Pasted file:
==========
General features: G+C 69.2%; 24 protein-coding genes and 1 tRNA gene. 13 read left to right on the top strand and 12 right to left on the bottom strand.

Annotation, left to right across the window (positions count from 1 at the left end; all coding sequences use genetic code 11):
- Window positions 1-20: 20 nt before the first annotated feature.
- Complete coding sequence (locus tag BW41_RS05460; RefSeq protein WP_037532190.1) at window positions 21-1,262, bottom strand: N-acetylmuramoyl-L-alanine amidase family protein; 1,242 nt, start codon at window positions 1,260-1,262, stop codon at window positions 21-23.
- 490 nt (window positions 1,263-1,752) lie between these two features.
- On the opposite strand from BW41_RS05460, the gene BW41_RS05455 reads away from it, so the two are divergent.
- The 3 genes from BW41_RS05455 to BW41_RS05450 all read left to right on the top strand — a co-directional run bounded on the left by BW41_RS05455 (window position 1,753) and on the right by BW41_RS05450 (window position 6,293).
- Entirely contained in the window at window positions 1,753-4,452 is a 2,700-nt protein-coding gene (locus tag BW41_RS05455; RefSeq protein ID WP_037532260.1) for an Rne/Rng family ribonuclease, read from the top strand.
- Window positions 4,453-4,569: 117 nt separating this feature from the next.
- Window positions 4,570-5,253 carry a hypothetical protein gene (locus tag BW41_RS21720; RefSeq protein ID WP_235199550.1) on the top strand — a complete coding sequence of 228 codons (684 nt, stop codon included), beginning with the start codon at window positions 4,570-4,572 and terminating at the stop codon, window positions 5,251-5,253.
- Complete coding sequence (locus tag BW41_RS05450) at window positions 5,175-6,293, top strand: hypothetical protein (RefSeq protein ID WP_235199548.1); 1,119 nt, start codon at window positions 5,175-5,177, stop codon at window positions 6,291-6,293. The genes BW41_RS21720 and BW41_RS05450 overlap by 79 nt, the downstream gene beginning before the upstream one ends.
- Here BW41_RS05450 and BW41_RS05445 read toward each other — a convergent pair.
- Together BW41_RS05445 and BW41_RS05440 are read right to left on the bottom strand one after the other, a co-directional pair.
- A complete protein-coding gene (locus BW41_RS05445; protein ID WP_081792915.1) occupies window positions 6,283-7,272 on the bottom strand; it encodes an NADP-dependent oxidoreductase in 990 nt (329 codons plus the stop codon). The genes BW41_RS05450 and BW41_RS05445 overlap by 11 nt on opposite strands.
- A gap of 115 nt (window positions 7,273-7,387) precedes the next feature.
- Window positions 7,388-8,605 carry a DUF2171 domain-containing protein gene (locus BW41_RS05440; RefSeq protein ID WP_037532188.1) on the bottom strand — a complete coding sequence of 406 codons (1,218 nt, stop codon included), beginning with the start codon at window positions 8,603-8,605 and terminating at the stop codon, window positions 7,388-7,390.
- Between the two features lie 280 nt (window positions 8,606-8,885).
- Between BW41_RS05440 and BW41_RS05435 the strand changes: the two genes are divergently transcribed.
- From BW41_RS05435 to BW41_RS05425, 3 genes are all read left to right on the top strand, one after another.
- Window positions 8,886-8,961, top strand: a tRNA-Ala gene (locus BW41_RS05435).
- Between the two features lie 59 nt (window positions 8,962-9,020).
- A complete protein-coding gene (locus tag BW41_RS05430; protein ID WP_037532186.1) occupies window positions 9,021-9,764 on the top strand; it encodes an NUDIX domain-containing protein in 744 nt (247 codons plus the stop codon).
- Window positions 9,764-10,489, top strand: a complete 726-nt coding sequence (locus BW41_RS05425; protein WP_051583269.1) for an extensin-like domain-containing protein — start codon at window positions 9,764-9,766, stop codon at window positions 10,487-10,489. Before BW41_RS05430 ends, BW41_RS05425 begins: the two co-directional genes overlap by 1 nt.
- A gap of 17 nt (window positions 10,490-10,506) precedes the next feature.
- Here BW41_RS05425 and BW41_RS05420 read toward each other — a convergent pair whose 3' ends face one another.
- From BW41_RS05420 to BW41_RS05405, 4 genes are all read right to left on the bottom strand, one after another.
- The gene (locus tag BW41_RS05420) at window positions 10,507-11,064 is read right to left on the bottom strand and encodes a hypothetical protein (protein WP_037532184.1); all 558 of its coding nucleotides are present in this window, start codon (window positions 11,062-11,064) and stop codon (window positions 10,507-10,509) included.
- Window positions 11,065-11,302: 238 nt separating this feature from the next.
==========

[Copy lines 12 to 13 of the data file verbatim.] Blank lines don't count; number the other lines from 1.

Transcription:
- Here BW41_RS05450 and BW41_RS05445 read toward each other — a convergent pair.
- Together BW41_RS05445 and BW41_RS05440 are read right to left on the bottom strand one after the other, a co-directional pair.